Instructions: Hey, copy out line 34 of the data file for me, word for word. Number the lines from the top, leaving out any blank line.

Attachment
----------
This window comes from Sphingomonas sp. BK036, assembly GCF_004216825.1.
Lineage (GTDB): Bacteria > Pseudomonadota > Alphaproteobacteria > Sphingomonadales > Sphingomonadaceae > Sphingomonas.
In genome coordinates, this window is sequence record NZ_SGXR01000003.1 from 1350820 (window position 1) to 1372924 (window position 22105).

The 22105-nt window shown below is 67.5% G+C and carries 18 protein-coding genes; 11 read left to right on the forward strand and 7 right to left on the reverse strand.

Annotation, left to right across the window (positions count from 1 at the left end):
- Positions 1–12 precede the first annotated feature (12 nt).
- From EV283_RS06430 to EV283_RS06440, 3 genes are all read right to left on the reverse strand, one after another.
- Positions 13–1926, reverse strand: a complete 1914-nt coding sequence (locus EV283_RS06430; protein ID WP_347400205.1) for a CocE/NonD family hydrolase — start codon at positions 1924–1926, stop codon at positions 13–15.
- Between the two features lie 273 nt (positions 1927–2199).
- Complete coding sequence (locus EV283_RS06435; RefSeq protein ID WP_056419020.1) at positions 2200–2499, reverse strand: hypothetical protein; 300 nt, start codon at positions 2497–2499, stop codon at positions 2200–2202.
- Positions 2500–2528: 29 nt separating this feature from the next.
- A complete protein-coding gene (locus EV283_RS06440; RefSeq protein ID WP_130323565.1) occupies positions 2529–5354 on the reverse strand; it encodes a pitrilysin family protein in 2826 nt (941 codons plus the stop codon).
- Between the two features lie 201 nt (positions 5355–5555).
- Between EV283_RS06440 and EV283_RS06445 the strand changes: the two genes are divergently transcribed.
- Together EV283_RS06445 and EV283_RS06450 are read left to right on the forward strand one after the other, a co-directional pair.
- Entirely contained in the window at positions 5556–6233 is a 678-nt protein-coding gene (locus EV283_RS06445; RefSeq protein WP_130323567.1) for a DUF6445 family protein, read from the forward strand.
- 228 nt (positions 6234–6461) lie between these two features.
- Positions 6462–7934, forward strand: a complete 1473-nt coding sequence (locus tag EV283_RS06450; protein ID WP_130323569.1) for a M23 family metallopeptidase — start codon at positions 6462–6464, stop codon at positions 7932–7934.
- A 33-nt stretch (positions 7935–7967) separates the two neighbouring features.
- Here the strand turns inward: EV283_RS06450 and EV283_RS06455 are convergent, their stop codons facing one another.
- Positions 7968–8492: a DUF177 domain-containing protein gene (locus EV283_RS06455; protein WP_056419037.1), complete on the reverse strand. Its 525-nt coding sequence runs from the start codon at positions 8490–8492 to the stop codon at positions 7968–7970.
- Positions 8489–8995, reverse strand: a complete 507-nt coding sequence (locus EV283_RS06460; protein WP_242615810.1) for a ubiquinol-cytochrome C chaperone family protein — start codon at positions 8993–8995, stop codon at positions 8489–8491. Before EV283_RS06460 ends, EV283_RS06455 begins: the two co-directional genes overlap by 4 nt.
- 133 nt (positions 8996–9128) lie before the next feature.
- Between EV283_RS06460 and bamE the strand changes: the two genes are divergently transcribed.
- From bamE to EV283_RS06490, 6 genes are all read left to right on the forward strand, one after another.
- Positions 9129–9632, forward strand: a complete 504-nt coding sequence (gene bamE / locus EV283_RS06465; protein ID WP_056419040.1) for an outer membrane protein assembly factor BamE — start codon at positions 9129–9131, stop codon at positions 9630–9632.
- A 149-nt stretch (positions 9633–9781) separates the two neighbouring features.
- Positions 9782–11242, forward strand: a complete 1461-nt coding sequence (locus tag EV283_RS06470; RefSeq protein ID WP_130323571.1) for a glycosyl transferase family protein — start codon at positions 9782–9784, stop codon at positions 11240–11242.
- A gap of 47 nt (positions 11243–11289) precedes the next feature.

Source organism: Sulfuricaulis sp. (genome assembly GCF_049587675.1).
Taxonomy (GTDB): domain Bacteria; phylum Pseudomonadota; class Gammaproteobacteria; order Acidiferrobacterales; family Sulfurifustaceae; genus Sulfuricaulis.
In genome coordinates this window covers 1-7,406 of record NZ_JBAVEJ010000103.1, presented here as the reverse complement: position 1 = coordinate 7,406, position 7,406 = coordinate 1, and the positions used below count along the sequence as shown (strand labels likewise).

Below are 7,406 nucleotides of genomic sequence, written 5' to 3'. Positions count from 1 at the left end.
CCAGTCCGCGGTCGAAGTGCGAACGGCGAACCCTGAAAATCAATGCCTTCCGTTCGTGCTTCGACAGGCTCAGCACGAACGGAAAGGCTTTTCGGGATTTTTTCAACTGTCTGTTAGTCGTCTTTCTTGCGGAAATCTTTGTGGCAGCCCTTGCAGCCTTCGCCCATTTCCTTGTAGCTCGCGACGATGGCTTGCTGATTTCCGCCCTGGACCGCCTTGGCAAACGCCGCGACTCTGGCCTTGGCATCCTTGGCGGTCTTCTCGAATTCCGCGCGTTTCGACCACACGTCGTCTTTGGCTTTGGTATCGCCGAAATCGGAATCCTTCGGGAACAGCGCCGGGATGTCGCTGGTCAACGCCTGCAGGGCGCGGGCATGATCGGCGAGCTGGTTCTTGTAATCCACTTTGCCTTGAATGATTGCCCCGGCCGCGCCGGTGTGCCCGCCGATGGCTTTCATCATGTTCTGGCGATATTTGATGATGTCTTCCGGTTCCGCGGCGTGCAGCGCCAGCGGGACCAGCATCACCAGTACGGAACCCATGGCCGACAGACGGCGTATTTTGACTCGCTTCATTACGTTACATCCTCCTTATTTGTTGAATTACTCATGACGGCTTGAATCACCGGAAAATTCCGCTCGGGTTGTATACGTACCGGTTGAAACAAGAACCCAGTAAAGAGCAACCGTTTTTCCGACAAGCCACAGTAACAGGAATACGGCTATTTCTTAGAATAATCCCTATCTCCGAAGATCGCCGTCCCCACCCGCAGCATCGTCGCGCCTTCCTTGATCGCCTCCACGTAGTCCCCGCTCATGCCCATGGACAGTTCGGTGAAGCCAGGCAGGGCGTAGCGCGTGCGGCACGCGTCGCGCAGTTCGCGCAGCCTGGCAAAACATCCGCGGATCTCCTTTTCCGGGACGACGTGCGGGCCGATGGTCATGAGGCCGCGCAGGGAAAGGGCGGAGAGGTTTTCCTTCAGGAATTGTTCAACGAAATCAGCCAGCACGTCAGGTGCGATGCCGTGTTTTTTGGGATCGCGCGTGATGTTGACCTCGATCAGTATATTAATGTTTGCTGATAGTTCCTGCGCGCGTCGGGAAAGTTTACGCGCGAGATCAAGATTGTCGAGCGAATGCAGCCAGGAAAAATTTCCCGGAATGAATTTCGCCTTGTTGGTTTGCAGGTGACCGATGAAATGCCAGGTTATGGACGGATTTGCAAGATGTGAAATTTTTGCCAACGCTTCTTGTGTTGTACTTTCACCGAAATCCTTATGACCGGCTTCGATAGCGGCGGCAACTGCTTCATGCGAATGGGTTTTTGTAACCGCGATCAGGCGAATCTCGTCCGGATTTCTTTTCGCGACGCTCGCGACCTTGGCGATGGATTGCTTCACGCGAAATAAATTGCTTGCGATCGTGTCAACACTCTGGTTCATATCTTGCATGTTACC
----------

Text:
CCAGTCCGCGGTCGAAGTGCGAACGGCGAACCCTGAAAATCAATGCCTTCCGTTCGTGCTTCGACAGGCTCAGCACGAACGGAAAGGCTTTTCGGGATTTTTTCAACTGTCTGTTAGTCGTCTTTCTTGCGGAAATCTTTGTGGCAGCCCTTGCAGCCTTCGCCCATTTCCTTGTAGCTCGCGACGATGGCTTGCTGATTTCCGCCCTGGACCGCCTTGGCAAACGCCGCGACTCTGGCCTTGGCATCCTTGGCGGTCTTCTCGAATTCCGCGCGTTTCGACCACACGTCGTCTTTGGCTTTGGTATCGCCGAAATCGGAATCCTTCGGGAACAGCGCCGGGATGTCGCTGGTCAACGCCTGCAGGGCGCGGGCATGATCGGCGAGCTGGTTCTTGTAATCCACTTTGCCTTGAATGATTGCCCCGGCCGCGCCGGTGTGCCCGCCGATGGCTTTCATCATGTTCTGGCGATATTTGATGATGTCTTCCGGTTCCGCGGCGTGCAGCGCCAGCGGGACCAGCATCACCAGTACGGAACCCATGGCCGACAGACGGCGTATTTTGACTCGCTTCATTACGTTACATCCTCCTTATTTGTTGAATTACTCATGACGGCTTGAATCACCGGAAAATTCCGCTCGGGTTGTATACGTACCGGTTGAAACAAGAACCCAGTAAAGAGCAACCGTTTTTCCGACAAGCCACAGTAACAGGAATACGGCTATTTCTTAGAATAATCCCTATCTCCGAAGATCGCCGTCCCCACCCGCAGCATCGTCGCGCCTTCCTTGATCGCCTCCACGTAGTCCCCGCTCATGCCCATGGACAGTTCGGTGAAGCCAGGCAGGGCGTAGCGCGTGCGGCACGCGTCGCGCAGTTCGCGCAGCCTGGCAAAACATCCGCGGATCTCCTTTTCCGGGACGACGTGCGGGCCGATGGTCATGAGGCCGCGCAGGGAAAGGGCGGAGAGGTTTTCCTTCAGGAATTGTTCAACGAAATCAGCCAGCACGTCAGGTGCGATGCCGTGTTTTTTGGGATCGCGCGTGATGTTGACCTCGATCAGTATATTAATGTTTGCTGATAGTTCCTGCGCGCGTCGGGAAAGTTTACGCGCGAGATCAAGATTGTCGAGCGAATGCAGCCAGGAAAAATTTCCCGGAATGAATTTCGCCTTGTTGGTTTGCAGGTGACCGATGAAATGCCAGGTTATGGACGGATTTGCAAGATGTGAAATTTTTGCCAACGCTTCTTGTGTTGTACTTTCACCGAAATCCTTATGACCGGCTTCGATAGCGGCGGCAACTGCTTCATGCGAATGGGTTTTTGTAACCGCGATCAGGCGAATCTCGTCCGGATTTCTTTTCGCGACGCTCGCGACCTTGGCGATGGATTGCTTCACGCGAAATAAATTGCTTGCGATCGTGTCAACACTCTGGTTCATATCTTGCATGTTACC